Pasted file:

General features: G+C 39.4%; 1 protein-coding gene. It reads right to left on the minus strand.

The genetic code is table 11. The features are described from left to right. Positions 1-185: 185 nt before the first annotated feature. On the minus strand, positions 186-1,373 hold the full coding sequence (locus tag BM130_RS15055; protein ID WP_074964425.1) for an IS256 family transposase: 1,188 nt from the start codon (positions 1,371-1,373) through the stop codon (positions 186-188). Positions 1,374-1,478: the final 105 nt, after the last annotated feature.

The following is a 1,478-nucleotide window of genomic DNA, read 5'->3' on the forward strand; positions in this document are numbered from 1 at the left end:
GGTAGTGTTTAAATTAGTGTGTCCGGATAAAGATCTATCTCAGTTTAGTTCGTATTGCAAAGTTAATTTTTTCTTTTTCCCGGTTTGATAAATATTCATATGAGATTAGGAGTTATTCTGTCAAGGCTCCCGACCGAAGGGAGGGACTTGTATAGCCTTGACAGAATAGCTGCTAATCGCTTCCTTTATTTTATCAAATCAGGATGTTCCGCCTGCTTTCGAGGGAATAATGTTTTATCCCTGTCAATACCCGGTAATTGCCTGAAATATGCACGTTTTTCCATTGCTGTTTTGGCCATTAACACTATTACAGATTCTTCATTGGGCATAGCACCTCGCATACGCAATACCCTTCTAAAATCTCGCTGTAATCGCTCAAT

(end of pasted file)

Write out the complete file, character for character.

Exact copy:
General features: G+C 39.4%; 1 protein-coding gene. It reads right to left on the minus strand.

The genetic code is table 11. The features are described from left to right. Positions 1-185: 185 nt before the first annotated feature. On the minus strand, positions 186-1,373 hold the full coding sequence (locus tag BM130_RS15055; protein ID WP_074964425.1) for an IS256 family transposase: 1,188 nt from the start codon (positions 1,371-1,373) through the stop codon (positions 186-188). Positions 1,374-1,478: the final 105 nt, after the last annotated feature.

The following is a 1,478-nucleotide window of genomic DNA, read 5'->3' on the forward strand; positions in this document are numbered from 1 at the left end:
GGTAGTGTTTAAATTAGTGTGTCCGGATAAAGATCTATCTCAGTTTAGTTCGTATTGCAAAGTTAATTTTTTCTTTTTCCCGGTTTGATAAATATTCATATGAGATTAGGAGTTATTCTGTCAAGGCTCCCGACCGAAGGGAGGGACTTGTATAGCCTTGACAGAATAGCTGCTAATCGCTTCCTTTATTTTATCAAATCAGGATGTTCCGCCTGCTTTCGAGGGAATAATGTTTTATCCCTGTCAATACCCGGTAATTGCCTGAAATATGCACGTTTTTCCATTGCTGTTTTGGCCATTAACACTATTACAGATTCTTCATTGGGCATAGCACCTCGCATACGCAATACCCTTCTAAAATCTCGCTGTAATCGCTCAAT